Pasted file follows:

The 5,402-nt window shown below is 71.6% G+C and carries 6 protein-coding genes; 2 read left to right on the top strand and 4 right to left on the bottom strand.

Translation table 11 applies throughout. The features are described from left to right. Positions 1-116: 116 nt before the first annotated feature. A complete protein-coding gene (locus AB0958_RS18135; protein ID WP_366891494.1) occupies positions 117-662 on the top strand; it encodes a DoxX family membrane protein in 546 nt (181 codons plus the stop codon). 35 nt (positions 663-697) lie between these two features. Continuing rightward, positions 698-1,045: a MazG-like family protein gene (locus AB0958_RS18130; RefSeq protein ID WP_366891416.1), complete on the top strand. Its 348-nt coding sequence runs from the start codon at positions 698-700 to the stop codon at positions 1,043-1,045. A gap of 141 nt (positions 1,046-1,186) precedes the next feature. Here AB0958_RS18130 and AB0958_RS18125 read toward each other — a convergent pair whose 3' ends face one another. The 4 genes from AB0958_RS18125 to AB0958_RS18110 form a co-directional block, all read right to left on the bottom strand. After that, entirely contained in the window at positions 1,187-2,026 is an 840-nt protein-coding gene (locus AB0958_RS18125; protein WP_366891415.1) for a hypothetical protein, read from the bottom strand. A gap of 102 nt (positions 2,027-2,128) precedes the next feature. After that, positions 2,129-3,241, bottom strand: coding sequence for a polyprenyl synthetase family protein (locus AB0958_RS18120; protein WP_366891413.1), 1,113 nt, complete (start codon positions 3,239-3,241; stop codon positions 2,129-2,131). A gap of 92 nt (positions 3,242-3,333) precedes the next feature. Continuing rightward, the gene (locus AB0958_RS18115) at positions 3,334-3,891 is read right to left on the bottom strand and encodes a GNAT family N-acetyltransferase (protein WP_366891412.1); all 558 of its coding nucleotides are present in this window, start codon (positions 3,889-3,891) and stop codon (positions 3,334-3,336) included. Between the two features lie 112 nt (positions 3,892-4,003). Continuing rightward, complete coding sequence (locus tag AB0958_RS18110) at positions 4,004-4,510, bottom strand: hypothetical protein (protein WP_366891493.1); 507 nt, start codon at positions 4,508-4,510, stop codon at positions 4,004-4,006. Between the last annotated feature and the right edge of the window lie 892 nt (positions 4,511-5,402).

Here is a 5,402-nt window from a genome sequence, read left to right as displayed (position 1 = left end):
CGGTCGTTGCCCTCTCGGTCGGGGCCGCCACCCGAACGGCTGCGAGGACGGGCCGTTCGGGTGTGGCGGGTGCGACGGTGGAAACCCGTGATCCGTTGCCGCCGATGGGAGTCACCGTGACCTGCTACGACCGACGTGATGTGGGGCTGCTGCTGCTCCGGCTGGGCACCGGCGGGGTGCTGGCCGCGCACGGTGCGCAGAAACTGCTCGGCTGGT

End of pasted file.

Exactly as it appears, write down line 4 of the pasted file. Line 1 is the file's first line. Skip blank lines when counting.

CGGTCGTTGCCCTCTCGGTCGGGGCCGCCACCCGAACGGCTGCGAGGACGGGCCGTTCGGGTGTGGCGGGTGCGACGGTGGAAACCCGTGATCCGTTGCCGCCGATGGGAGTCACCGTGACCTGCTACGACCGACGTGATGTGGGGCTGCTGCTGCTCCGGCTGGGCACCGGCGGGGTGCTGGCCGCGCACGGTGCGCAGAAACTGCTCGGCTGGT